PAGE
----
Reverse the Curse: Why the SEC East's 8-year losing run will continue

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In the 10 years prior to Nick Saban taking the Alabama job in 2007, the winner of the SEC came from the East division six times.

In the 10 years since, the winner of the SEC has come from the West nine times, including the last eight seasons.

The "S" in SEC doesn't stand for Saban, but a name change might be appropriate, since the 65-year-old has been the main catalyst of the West's dominance in recent years, racking up five conference titles. Even when Alabama hasn't won the SEC during Saban's tenure, LSU and Auburn have picked up the slack to keep the conference crown in the West.

The West's triumphs in the championship game aren't the only thing that's shown how lopsided the conference is - the eastern representative has looked terrible over the last eight years. The combined scoreline of 346-154 is laughable, with the games virtually over by halftime each year.

So what can the teams in the East do to reverse the curse and reclaim conference superiority?

The easy answer is to kidnap Saban and hold him hostage until he agrees to retire. Beyond that, they don't appear to have much of a chance.

(Photo courtesy: Action Images)

The 2016 season was among the worst for teams in the West; only Alabama reached the nine-win mark and touched six conference wins. The Crimson Tide finished 14-1 on the campaign with a perfect 8-0 record in SEC play. Auburn and LSU tied for second in the conference with eight wins each and 5-3 marks in SEC games.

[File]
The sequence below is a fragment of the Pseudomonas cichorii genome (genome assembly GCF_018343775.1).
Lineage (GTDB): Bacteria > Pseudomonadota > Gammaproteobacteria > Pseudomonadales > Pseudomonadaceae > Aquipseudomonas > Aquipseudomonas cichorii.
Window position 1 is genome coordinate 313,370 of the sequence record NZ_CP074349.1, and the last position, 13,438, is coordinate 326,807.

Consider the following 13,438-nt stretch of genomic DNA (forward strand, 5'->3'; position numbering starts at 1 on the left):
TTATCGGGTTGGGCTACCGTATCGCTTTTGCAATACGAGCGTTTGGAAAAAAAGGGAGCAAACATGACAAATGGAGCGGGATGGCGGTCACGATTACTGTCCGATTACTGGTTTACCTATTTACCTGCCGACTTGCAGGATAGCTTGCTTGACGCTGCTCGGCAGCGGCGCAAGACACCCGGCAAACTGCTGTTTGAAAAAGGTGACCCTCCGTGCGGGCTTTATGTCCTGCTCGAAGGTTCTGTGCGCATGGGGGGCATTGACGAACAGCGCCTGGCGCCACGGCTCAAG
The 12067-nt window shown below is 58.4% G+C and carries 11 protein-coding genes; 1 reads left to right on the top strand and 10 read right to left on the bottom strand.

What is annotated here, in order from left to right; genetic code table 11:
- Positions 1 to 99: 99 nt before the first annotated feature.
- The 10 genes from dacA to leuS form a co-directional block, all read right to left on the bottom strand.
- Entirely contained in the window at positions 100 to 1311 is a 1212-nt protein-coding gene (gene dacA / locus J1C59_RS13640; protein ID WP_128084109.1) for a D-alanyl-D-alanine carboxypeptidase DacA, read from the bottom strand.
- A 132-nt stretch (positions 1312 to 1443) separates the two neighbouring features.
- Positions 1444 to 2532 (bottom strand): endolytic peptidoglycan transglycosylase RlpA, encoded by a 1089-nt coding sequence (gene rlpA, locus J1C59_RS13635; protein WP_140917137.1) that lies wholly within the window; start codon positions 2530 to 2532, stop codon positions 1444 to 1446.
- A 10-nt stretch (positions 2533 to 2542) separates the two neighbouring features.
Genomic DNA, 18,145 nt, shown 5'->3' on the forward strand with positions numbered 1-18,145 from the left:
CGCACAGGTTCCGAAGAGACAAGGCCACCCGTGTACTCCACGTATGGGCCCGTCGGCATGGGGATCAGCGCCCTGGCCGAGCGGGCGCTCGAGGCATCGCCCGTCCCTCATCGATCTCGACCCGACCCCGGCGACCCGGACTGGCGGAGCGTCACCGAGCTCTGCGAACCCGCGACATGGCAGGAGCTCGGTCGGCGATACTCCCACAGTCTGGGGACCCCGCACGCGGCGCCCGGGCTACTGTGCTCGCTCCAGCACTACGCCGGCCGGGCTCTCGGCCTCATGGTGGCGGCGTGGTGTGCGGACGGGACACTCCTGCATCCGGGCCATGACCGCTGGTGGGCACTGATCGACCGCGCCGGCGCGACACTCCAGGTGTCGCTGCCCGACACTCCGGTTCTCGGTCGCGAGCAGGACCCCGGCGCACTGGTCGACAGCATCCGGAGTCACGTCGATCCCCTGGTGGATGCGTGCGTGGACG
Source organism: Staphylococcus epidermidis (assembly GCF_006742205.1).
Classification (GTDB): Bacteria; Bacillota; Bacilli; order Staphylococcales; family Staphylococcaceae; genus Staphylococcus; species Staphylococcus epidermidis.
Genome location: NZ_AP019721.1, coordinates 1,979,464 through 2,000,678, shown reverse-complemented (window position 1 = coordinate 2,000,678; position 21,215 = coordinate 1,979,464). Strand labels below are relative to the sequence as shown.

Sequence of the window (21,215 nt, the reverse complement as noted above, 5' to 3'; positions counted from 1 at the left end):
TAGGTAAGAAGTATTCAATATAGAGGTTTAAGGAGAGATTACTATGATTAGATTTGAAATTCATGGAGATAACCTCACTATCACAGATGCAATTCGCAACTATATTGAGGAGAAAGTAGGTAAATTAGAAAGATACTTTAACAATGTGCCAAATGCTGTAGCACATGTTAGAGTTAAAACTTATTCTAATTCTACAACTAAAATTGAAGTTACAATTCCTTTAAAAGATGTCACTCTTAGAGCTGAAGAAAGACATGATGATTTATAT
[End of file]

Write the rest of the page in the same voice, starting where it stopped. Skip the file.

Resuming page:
While the overall depth in the East wasn't far off the West, Alabama was so far ahead of any other team that the Crimson Tide pummeled East champion Florida in the SEC title game by a score of 54-16. Combined with a blowout win at Tennessee, the Tide hammered the top two teams in the other division 103-26.

The Saban coaching tree is taking over the East landscape, as Florida's Jim McElwain, Georgia's Kirby Smart, and South Carolina's Will Muschamp have all served under him throughout their career. It stands to reason that those three, who know how Saban's outfit works, stand as good a chance as any to shift the balance of power in the SEC.

The bad news? Saban is now 10-0 against his former assistants. Perhaps the legendary teacher didn't show all his tricks to his students.

Alabama hasn't just dominated on the field under Saban, it's crushed the opposition on a yearly basis in the recruiting wars as well. The Crimson Tide annually turn in a top-three class nationally, reloading their roster when a high number of players head to the NFL.

If one is looking for a glimmer of hope, Alabama currently sits outside the top-50 in recruiting for the class of 2018, holding only six commitments. Unfortunately for the rest of the SEC, nobody in the country closes like Saban, and with six months to go before signing day, it's a safe bet the Crimson Tide will hold another top class.

As long as Saban is running the show at Alabama, the programs in the East will enter each season as underdogs to win the conference title. His presence alone is enough reason to expect the eight-year streak to continue for the foreseeable future.

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